Anyone who is angry at or disillusioned with Barack Obama has not been listening to Barack Obama, because a central part of his message has always been this: This is going to be hard.

There are no meaningful victories without setbacks. I keep thinking about Mark Sanchez, the quarterback for the Jets. Last year, he was the quarterback for USC. He had a year of eligibility left, but he went pro. Some questioned his move - his coach, Pete Carroll, was famously upset - but this year, Mark Sanchez is one victory away from playing in the Super Bowl. And he's the quarterback of the Jets!

Never let 'em see you sweat. Never let yourself be afraid of your political opponents. But never underestimate them, either. And never, ever forget that you are an American, and that the arc of history bends towards justice.

Suck it up, Democrats.

Tuesday, January 19, 2010

Obama's Next Message: We Have Taken Responsibility

Josh Marshall has a rush take on what Obama should do in response to the loss of a Democratic senate seat in Massachusetts. As I wrote in my last post, I think one thing Obama should not do is freak out. Take advice from that ultimate guide to adventure, The Hitchhiker's Guide To The Galaxy: Don't Panic. There is a great deal of unfocused rage floating in the country right now, and it needs a target. Obama, as president, makes a very convenient target. I find the Jay Leno-Conan O'Brien disaster instructive. Neither Jay Leno nor Conan O'Brien is responsible for this mess. They were both perfectly happy in their jobs, and both doing well. It was the idiot suits at NBC who spent years messing this up. But Leno and O'Brien are both very public faces, so they get a fair share of the anger, largely because few people know how to yell at Jeff Zucker.

But Obama is not responsible for the mess that this country is in: Republicans are. Obama has, however, accepted responsibility for cleaning it up, and I think that should be his message: "We have taken responsibility." We (Democrats) have taken responsibility for winding down the war in Iraq. We have taken responsibility for winning the war in Afghanistan. We have taken responsibility for stabilizing the financial system. We have taken responsibility for reforming the health care system. We have taken responsibility for taking care of our fellow citizens in this time of tremendous hardship.

Republicans, on the other hand, have done nothing of the kind. They have refused to take any kind of responsibility whatsoever for their failures. They have refused to take any kind of responsibility for the failures of oversight which led to a catastrophic financial system failure. They have refused to take any kind of responsibility for violating basic tenets of the rule of law. They have refused to take any kind of responsibility for blowing up the deficit. They have refused to take any kind of responsibility for exacerbating massive inequality.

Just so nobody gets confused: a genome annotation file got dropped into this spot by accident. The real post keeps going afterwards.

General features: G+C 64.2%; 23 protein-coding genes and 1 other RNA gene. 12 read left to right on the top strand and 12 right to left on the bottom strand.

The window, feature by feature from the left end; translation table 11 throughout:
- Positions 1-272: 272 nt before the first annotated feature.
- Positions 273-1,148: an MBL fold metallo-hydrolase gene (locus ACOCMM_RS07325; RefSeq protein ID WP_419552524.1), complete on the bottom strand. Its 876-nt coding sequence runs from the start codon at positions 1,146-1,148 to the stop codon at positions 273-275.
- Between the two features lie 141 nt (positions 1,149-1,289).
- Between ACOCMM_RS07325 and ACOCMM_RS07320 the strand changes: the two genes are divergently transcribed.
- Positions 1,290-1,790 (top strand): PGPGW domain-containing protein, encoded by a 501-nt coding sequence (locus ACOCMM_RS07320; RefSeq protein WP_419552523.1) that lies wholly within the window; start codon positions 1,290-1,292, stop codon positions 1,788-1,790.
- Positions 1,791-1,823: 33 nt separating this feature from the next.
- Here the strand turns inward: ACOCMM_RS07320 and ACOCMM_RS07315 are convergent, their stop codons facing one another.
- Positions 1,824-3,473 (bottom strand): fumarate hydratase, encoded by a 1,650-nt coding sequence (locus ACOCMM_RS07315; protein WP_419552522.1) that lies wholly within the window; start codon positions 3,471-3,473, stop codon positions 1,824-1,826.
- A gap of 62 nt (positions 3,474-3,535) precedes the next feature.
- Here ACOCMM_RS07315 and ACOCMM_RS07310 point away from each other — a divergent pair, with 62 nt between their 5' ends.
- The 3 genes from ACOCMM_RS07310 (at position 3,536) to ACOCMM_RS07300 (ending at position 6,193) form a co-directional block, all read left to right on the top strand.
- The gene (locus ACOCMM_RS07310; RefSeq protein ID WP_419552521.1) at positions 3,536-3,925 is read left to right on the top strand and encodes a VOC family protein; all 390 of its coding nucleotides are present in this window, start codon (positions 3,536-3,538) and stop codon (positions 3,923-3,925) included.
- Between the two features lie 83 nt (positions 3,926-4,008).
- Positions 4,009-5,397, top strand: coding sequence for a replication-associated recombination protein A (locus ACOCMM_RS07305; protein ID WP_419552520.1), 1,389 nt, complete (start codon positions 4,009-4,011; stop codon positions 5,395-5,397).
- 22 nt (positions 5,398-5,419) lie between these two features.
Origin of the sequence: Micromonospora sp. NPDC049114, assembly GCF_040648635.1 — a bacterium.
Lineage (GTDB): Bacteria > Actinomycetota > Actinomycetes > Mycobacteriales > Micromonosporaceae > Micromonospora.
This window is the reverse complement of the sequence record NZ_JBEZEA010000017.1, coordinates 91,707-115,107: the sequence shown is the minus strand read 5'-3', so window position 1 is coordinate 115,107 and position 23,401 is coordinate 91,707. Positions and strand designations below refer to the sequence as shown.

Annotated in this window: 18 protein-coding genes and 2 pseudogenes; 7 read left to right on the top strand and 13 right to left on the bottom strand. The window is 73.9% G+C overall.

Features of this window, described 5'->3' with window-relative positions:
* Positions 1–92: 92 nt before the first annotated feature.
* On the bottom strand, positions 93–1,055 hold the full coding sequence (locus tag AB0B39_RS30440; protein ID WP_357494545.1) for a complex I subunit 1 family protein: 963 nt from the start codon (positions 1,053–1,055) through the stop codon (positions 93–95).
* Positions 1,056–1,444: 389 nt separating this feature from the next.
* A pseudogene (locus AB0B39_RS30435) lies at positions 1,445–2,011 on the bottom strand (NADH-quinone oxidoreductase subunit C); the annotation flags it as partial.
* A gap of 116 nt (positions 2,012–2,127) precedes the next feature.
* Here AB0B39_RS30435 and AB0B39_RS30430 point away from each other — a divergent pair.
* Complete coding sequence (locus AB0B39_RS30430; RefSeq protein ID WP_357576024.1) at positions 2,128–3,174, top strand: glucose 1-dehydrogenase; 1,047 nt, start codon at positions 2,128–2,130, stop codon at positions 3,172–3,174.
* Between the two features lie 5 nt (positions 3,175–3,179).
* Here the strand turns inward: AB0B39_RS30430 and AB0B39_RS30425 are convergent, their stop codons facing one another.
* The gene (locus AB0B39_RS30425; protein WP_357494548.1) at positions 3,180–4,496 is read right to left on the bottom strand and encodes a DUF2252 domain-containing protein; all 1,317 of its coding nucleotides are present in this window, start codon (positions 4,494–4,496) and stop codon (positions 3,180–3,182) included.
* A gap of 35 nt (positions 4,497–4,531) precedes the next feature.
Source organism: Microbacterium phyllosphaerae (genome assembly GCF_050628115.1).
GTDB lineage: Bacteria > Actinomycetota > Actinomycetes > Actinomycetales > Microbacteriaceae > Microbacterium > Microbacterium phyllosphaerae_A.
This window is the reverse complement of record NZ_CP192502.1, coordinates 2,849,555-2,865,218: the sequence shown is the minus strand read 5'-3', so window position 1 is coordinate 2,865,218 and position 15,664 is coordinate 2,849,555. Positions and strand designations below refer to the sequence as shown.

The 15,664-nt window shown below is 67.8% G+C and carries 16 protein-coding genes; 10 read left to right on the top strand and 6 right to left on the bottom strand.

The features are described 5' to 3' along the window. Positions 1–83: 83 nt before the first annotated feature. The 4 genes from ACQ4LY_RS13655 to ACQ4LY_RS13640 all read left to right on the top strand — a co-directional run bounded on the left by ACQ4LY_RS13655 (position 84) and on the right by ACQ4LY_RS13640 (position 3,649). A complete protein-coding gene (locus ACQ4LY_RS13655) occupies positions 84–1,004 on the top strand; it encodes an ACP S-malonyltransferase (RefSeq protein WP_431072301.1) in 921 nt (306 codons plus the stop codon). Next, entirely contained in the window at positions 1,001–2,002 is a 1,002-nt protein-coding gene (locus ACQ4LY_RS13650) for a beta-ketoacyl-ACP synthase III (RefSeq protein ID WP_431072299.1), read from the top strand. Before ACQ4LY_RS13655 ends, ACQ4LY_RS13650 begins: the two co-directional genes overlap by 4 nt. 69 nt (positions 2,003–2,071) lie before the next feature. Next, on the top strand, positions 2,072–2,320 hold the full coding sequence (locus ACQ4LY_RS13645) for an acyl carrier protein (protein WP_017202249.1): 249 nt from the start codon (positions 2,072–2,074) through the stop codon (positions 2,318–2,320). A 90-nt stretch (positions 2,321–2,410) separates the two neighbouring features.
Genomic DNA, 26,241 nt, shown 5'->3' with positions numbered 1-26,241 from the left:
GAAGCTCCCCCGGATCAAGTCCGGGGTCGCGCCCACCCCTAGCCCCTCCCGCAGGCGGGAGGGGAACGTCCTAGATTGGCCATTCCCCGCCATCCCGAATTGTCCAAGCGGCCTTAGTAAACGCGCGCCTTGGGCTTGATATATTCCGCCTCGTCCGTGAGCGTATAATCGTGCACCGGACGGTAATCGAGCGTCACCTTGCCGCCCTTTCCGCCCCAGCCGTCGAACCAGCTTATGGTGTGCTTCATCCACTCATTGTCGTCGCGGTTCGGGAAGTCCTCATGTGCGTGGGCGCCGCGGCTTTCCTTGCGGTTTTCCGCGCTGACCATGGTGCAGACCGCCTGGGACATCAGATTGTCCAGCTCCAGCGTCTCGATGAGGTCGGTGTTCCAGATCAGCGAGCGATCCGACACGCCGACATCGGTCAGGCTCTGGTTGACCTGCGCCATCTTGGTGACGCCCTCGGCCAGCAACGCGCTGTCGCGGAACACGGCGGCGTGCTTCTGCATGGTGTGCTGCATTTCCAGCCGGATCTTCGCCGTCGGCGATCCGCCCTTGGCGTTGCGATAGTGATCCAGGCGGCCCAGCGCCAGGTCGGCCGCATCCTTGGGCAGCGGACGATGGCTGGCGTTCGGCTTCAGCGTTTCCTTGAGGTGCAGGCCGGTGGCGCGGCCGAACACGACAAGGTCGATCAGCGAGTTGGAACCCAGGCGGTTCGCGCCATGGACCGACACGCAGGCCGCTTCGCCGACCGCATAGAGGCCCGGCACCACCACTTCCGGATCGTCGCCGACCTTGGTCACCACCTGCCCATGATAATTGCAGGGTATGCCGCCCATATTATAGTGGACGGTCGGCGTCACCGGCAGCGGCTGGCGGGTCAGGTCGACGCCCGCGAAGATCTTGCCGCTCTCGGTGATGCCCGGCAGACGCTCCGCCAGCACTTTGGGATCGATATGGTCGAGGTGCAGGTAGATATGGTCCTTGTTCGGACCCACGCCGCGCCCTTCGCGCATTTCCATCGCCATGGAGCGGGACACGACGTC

But Democrats have taken responsibility for cleaning up the Republicans' mess because Democrats have the guts to do so, while Republicans don't. Not all Republicans: there are many Republicans who are very capable of taking responsibility for cleaning up their own and other people's messes, like my Dad. I always add a caveat about my Dad when slamming Republicans, because Dad is a very enlightened Republican (and he's cleaned up a few of my messes over the years). He's enlightened enough to have voted for Obama.

But many Republicans, like Dick Cheney, are just wimps. They talk tough, but they don't have the guts to make tough decisions. Obama, of course, does have the guts to make tough decisions. Decisions like taking responsibility for other people's mistakes.

This Would Be A Good Time Not To Freak Out

So Scott Brown won the race to replace Ted Kennedy as a senator from Massachusetts. It's a bit odd for me to write that sentence, because I have a cousin named Scott Brown, and he isn't in politics, and lives about as far away from Massachusetts as you can in this country (he lives out here in Southern California). He does have a tough job; he does PR for Chrysler.

I have to admit that I didn't see this one coming, but in this respect, I think I am in good company, that company being pretty much every other Democrat in the country. I wasn't following this race until very recently; again, like all my fellow Dems, I suspect. Also like my fellow Dems, I am going to be looking for an explanation, although I am going to try to avoid any kind of intra-party blaming. I am not going to take sides in a moderate-vs.-progressive flame war.